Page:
Measurements from the Hubble telescope were able to finally determine that the Andromeda Galaxy and our Milky Way are on a collision course and in five billion years, give or take, they are set to pass through each other. The assumption is that there is so much space between the stars that it is unlikely that any will collide while passing. That is of course subject to Britain achieving net zero carbon emissions by 2050 which if we fail will surely result in the total destruction of the universe.
The vastness of the universe
These distances are nothing. Our galaxy (The Milky Way) contains 100 billion stars; in numbers this looks like 100,000,000,000, most of these stars are bigger than our sun, and that is just in our own galaxy. When it comes to galaxies then things become unimaginable, if it wasn’t already. The estimated number of galaxies range from 100 billion to 2 trillion, and if you like noughts this looks like 100,000,000,000 to 2,000,000,000,000. That is a lot of noughts and a lot of galaxies, each sun within their respective galaxies probably having its own solar system.
Travelling these distances in any form of propulsion that we can imagine, even travelling at the speed of light, is impossible. We have landed on our moon and sometime in the near future we will be able to provide some sort of permanent settlement which will in turn make Mars easier to populate, but that’s it. Any further out we would have to pass the gas giants of Jupiter and Saturn, where nothing will survive, and travelling inwards towards Venus and Mercury it gets very hot or surprisingly very cold, a bit like our deserts.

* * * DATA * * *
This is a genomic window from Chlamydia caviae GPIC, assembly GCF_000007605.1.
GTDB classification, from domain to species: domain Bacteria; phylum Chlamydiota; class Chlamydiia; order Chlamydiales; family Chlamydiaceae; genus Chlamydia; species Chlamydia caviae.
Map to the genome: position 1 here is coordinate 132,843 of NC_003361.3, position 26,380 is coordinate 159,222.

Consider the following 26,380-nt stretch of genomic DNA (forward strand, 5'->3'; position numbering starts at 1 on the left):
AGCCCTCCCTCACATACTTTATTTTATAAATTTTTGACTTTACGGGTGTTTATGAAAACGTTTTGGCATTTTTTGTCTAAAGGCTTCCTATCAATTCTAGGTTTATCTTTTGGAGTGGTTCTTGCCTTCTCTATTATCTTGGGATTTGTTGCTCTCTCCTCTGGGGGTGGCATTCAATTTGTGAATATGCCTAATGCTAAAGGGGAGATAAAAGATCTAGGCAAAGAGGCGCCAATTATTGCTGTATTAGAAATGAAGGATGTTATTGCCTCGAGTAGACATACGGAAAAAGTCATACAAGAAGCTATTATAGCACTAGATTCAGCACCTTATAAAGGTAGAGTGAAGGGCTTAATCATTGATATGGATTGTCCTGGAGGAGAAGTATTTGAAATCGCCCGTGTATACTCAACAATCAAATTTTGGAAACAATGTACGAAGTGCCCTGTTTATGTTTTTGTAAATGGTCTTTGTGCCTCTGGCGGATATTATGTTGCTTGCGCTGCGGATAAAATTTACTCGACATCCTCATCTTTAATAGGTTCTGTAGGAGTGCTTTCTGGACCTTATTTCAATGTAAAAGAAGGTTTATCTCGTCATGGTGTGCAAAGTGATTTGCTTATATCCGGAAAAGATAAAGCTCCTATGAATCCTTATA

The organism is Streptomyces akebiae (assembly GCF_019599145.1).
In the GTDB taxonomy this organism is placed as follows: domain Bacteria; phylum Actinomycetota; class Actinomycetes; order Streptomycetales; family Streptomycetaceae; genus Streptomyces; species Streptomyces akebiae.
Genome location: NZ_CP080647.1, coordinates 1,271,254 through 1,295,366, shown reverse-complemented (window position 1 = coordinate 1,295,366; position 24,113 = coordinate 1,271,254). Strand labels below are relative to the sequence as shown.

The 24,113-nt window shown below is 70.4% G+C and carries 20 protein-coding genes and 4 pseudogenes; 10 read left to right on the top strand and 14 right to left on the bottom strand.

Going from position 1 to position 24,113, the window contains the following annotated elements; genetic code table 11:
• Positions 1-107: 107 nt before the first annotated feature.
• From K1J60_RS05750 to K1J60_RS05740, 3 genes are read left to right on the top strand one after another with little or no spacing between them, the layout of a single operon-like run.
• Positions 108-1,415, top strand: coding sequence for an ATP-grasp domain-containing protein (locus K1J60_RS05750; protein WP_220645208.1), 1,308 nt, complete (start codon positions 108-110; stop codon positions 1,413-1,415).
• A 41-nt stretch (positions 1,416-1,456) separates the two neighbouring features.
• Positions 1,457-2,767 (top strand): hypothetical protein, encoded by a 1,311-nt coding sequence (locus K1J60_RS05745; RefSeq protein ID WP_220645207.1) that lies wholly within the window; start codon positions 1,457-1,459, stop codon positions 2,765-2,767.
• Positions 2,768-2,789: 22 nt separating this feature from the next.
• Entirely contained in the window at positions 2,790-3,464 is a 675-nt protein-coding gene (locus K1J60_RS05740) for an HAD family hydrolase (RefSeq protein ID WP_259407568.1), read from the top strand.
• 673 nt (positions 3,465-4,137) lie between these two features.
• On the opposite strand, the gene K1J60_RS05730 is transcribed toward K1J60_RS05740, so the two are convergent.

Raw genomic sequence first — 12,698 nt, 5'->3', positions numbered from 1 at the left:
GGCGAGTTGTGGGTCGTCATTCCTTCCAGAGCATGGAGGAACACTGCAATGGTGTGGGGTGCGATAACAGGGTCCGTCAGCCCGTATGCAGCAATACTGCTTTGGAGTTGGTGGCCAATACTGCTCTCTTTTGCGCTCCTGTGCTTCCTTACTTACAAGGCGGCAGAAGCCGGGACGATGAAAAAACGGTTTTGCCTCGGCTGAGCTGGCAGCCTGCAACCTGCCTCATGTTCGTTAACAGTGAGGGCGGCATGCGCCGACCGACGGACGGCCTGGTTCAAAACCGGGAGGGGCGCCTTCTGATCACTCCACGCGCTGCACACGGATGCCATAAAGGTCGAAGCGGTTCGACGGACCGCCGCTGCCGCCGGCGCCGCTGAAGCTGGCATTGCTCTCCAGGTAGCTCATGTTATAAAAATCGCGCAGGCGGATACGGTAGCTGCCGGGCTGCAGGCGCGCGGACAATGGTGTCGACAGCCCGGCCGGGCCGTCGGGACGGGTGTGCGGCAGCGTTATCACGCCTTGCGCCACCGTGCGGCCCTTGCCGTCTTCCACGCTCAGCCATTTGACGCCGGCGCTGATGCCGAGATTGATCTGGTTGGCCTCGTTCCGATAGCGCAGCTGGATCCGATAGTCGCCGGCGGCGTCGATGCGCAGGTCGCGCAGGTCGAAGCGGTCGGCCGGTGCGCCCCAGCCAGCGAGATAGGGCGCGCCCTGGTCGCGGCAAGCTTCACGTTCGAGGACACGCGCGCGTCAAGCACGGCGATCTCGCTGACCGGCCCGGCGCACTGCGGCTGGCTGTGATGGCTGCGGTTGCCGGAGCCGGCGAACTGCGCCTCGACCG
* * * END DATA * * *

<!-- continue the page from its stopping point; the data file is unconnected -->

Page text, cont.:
Humans seem quite unsuited for space
For example on Mercury, the planet nearest our sun, the temperature during the day is 430 degrees Celsius and at night it’s minus 180. That is hotter than the melting point of zinc and/or lead; this would mean that our damp proofing on our roof would trickle into the guttering, and then at night it would solidify, causing blockages in the downpipes and sewage systems, a nightmare. It would be of little consequence for long; the night-time temperature is approaching the freezing point of nitrogen, there is no known material that can withstand that sort of temperature variation that would protect man or machine.
If we found ourselves outside any futuristic space suit, we would not be able to call for help as without an atmosphere sound cannot travel. Our screams would be silent, that’s a joyful thought init. The only way that we are able to hear people talking in space is because of an artificial atmosphere created in their space stations and suits and the magic of microphones and loudspeakers.
Did I mention the vastness of the universe?
Our solar system sits three quarters of the way out from the centre of this image of the Milky Way, and even though we are travelling through space at about 200 kilometres a second, or 448,000 miles an hour, it takes us around 230 million years to orbit the Milky Way. The first form of human life, perhaps “not as we know it Jim”, is thought to have first appeared on earth between three to five million years ago; therefore our sun, along with the earth and all our solar system, has travelled less than the length of the dash ‘–‘ across this image of the Milky way in the time our first ancestors roamed the earth. There is an unimaginable amount of space and time out there.
A quote from Arthur C Clarke (who also knew a thing or two): “Two possibilities exist, either we are alone in the universe, or we are not. Both are equally terrifying.”